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State Struggles To Enforce Online Sales Tax

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OKLAHOMA CITY -

Millions of Americans are shopping online for Cyber Monday, but that also means the state could be losing millions of dollars in sales taxes.

If you make a purchase from a store that does not have locations in Oklahoma, you likely will not see sales tax when you check out, but it is still up to you to pay that money to the state.

Sonya Walker depends on online sales to keep her Midtown boutique The Beauty Lounge up and running. She was in the store on her off day, packing up orders for Cyber Monday.

“Around the holidays, it’s more online than it is in-store, so even though maybe only a few people come in during the day, online sales have been really great,” she said.

Walker charges sales tax for her Web customers living in Oklahoma, but not for customers elsewhere. Still, some find their way around the system.

“They might order while they are in Texas and then pick it up when they arrive here. That way they don’t have to pay shipping or tax. Some people just have different ways of doing what they do,” she said.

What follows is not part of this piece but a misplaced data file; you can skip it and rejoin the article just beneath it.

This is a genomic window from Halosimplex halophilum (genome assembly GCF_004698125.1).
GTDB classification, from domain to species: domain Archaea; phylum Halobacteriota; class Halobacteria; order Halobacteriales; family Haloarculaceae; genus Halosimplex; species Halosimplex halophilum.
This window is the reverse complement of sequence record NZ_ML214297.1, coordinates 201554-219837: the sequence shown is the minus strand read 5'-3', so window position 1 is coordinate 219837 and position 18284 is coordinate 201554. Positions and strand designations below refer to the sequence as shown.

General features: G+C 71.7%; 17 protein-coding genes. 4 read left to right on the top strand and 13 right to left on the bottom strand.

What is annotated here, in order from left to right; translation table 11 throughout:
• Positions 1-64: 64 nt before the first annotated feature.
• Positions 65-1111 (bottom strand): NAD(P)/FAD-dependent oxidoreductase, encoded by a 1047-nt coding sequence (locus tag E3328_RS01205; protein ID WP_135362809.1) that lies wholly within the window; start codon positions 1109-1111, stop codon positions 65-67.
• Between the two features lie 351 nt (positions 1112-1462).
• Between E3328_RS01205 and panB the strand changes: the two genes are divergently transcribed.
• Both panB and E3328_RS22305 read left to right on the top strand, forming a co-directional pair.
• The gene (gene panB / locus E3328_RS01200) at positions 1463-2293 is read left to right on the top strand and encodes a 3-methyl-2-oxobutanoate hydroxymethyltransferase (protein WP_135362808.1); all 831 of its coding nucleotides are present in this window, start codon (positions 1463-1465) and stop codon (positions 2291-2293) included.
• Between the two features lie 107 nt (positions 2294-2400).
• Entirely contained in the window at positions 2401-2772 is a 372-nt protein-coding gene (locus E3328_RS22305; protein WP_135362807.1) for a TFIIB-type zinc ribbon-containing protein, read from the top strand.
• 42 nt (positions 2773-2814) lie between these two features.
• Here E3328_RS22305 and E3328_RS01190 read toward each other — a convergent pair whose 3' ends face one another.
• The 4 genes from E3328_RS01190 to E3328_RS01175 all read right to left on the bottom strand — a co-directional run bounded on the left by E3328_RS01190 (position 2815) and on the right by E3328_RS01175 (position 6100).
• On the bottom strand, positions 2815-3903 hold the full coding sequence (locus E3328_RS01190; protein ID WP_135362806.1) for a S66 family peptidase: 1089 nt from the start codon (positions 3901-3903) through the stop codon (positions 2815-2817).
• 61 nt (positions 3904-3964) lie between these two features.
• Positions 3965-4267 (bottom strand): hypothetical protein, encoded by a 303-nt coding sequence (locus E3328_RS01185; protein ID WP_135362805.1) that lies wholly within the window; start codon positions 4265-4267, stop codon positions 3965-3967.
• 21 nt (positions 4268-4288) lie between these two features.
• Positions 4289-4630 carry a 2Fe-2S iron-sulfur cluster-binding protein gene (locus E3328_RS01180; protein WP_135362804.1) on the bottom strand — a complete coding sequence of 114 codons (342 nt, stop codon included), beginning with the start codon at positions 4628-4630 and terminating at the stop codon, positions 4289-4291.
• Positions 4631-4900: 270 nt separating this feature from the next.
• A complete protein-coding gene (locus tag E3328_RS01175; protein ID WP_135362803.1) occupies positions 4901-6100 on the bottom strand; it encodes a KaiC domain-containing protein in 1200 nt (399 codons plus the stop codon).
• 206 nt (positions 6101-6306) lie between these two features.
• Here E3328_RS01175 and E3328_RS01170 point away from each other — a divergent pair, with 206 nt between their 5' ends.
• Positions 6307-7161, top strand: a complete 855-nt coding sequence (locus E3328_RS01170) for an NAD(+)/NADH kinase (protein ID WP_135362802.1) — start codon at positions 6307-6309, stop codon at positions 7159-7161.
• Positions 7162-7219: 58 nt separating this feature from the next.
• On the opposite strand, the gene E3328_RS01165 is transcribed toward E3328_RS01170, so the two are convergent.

State Auditor Gary Jones said the tax does not disappear, and still needs to be paid later.

“They’re required by law to do it,” Jones said of online shoppers. “It doesn’t mean that they are.”

Jones said the responsibility falls on the customer to file unpaid sales tax on their annual return, but only an estimated 4 percent of Oklahoma taxpayers actually follow through.

On Nov. 1, a new law went into effect, giving out-of-state retailers the option to either charge sales tax for Oklahomans upfront or send the customer a notice by Feb. 1 telling them how much they owe, just like a 1099 tax form.

Jones admits the law will be hard to enforce, but said it is desperately needed. Sales tax revenue makes up $2 billion of the state budget, and in October there was a 7 percent shortfall.

“We have teachers that are underpaid,” said Jones. “We have agencies that are trying to deliver services and they don’t have the funds necessary to do that, so I think it is a big issue right now.”

The online sales tax debate will likely come up again in the next legislative session. For now, Jones believes the new notification system is a step in the right direction.

“If people understand that they owe the tax, then I think it goes a long way toward people actually submitting that tax,” he said.

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